@Ken H.: if you go to the following link, you’ll see that Arlene does in fact cure resin with a black light.

  61. carolyn, 16 July, 2010

    @Ken H.: well, I thought I could do a link to one of Cindy’s other blog pages, but I guess not. Go to the butterfly wing cane tutorial page and check out the very bottom of the comments. I left you a note and if you click on Arlene (in blue) it should take you to where she does use a black light …

  62. Terry Morris, 16 July, 2010

    @Ken H.: It depends, if it’s an incandescent I don’t think it will work. If it’s fluorescent (18 watts or more) then it should but if it’s the purple looking bulb (not white) then you need to get the bulb about 2″ or less from the epoxy and it will cure an area 1.5X the width of the bulb itself.

    If it’s a fluorescent that is white looking when off and light blue when on then it will work much better and can be 3″ -4″ away from the epoxy and cure an area about 3X the width of the bulb.

    I could answer more accurately if I knew exactly what kind of bulb (bulb #).

    Hope this helps!

  63. carolyn, 16 July, 2010

    @Terry Morris: Thanks for being so very responsive, Terry. We all here at Cindy’s blog appreciate your input. You have a great product and it is good to know that you are right here with us showing (telling) us the best way to get the best results. I’ve made some really pretty pieces using your UltraDome UV Resin. There was a very short learning curve thanks to instructions from both you and Cindy. Thanks so much!

  64. Ken H., 16 July, 2010

    @Terry Morris: It is one of the purple glass ones (carton has a Spencer’s tag on it) and I have an old artist/drafting “gooseneck” adjustable lamp that mounts to a table with a screw type clamp, so placing it at a certain distance shouldn’t be a problem.

  65. Terry Morris, 16 July, 2010

    @Ken H.: it sounds like it’s not fluorescent bulb and as such won’t work. one other way to tell, if you look through it at a light or bright object, can you see through it? if so it’s not going to work.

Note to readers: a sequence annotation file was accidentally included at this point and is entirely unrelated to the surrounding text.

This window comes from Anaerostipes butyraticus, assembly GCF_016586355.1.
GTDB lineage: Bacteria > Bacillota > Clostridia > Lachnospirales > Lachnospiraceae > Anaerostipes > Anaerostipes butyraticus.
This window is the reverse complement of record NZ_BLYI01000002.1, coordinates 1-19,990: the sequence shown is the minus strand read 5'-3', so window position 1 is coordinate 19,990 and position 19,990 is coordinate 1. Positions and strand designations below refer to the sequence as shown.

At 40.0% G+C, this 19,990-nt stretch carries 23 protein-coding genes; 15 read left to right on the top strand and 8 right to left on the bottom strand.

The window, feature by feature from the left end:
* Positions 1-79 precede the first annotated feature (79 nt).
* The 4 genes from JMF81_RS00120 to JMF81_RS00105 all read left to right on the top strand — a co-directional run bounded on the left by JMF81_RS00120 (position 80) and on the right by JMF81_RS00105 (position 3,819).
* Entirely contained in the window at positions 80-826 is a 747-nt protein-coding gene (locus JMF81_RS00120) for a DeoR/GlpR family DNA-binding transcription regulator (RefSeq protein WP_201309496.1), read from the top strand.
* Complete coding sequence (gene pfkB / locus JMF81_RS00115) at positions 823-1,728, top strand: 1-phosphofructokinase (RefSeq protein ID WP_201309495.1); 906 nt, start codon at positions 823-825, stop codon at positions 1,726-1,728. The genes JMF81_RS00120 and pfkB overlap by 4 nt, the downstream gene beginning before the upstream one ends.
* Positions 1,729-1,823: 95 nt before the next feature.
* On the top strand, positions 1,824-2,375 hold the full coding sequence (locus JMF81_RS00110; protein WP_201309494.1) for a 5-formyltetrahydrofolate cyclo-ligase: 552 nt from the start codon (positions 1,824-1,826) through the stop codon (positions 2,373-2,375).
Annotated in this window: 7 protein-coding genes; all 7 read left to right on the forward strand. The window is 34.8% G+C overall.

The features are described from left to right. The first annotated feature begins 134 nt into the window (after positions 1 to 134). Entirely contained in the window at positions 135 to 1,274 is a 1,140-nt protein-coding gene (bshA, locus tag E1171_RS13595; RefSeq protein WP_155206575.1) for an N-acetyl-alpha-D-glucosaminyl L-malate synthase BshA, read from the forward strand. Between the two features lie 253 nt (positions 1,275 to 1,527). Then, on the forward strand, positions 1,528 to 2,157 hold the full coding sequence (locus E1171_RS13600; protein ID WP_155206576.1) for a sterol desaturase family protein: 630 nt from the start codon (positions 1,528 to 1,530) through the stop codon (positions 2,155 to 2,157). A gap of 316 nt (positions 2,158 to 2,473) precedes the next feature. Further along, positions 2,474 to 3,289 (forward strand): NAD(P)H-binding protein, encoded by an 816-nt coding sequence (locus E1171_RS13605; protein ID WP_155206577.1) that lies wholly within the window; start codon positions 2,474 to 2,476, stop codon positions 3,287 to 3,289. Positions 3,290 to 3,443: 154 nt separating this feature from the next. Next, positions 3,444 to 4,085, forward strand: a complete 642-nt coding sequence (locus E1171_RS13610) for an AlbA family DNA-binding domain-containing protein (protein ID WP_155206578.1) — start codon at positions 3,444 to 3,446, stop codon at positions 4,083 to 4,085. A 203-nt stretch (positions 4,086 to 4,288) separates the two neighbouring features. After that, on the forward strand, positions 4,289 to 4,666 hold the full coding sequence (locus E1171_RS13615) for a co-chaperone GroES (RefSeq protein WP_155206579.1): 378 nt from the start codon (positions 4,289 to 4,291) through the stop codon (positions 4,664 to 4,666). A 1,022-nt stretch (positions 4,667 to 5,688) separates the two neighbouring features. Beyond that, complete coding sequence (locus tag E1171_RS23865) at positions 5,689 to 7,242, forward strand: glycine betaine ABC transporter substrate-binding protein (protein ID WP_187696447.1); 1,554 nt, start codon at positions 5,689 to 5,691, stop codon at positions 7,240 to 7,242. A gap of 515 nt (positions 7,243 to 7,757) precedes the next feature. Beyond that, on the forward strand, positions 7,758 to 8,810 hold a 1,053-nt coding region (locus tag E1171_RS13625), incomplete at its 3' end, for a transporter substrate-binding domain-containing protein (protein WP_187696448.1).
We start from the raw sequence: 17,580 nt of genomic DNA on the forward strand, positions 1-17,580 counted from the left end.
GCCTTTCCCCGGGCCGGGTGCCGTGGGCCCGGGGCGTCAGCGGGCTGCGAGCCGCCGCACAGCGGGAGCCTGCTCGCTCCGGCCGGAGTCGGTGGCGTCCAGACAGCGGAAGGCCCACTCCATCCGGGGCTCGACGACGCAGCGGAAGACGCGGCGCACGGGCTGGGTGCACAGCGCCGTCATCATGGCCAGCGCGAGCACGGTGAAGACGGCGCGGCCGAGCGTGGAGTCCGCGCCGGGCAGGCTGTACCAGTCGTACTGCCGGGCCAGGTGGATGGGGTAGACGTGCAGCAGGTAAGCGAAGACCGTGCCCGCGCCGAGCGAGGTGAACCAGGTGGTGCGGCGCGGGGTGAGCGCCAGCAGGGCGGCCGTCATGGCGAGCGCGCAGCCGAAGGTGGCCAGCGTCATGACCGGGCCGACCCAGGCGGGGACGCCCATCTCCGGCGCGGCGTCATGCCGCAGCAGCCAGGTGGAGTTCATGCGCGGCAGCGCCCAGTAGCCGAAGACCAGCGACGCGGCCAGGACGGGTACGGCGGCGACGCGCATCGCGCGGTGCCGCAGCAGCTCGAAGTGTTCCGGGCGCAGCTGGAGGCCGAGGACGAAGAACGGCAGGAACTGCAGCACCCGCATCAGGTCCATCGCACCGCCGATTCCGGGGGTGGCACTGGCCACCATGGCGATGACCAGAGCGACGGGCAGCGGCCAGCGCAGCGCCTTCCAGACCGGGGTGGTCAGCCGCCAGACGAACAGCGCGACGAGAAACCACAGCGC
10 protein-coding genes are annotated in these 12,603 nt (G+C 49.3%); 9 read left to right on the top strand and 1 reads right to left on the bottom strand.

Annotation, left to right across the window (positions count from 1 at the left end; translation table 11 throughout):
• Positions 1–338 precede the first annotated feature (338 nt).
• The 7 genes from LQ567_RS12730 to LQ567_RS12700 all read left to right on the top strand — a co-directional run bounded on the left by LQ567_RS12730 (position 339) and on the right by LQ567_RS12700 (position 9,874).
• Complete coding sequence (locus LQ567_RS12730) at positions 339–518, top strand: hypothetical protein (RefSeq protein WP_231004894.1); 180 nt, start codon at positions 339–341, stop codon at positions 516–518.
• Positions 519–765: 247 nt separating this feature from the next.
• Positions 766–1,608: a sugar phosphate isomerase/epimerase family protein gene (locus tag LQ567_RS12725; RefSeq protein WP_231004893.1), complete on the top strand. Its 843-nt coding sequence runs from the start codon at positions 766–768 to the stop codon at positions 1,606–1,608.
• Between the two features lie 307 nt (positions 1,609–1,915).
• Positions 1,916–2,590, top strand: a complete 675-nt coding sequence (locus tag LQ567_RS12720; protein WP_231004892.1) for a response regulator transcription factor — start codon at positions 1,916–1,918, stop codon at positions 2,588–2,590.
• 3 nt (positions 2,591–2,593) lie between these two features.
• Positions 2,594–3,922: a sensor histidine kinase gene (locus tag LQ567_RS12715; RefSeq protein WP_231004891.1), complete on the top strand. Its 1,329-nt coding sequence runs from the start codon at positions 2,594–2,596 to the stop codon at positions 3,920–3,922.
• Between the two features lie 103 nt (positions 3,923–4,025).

if you can’t actually see through it then it’s fluorescent and should work.

  66. Ken H., 17 July, 2010

    @Terry Morris: thanks I can see through it, it’s like the “party” bulbs the red, yellow, green and blue ones. I try to make due with what I have before before having to go out an buy something new. I echo Carolyn’s thanks for all the help you have given us. I will be patient and eventually try this technique. Thank you again.

  67. Catalina, 18 July, 2010

    @Terry Morris: I was wondering if a Grow Light for plants be a good bulb to cure the resin? Aren’t they a UV emitting bulb? Would one work that is a 50w bulb and how far away do you need to keep it and for how long? I found such a bulb and was hoping this would work better than having to rely on the sun.

  68. Terry Morris, 18 July, 2010

    @Catalina: Sorry but a grow light will not work.

    Even though it is UV light, all UV light is not the same. It is the wavelength that is important and our epoxy requires 365nm or close to that. Grow lights are more in the 680nm to 700nm range and will not start the reaction in the epoxy.

  69. Ken H, 19 July, 2010

    @Terry Morris: Thanks, that was going to be my next question, so do you get any gains by going up to a more energitic level of UV production, higher than the 365nm. I think the bulbs used for sterilization have a shorter wave length.

  70. Terry Morris, 19 July, 2010

    @Ken H: 365nm is the sweet spot. If you go too far over or under it will not cure at all.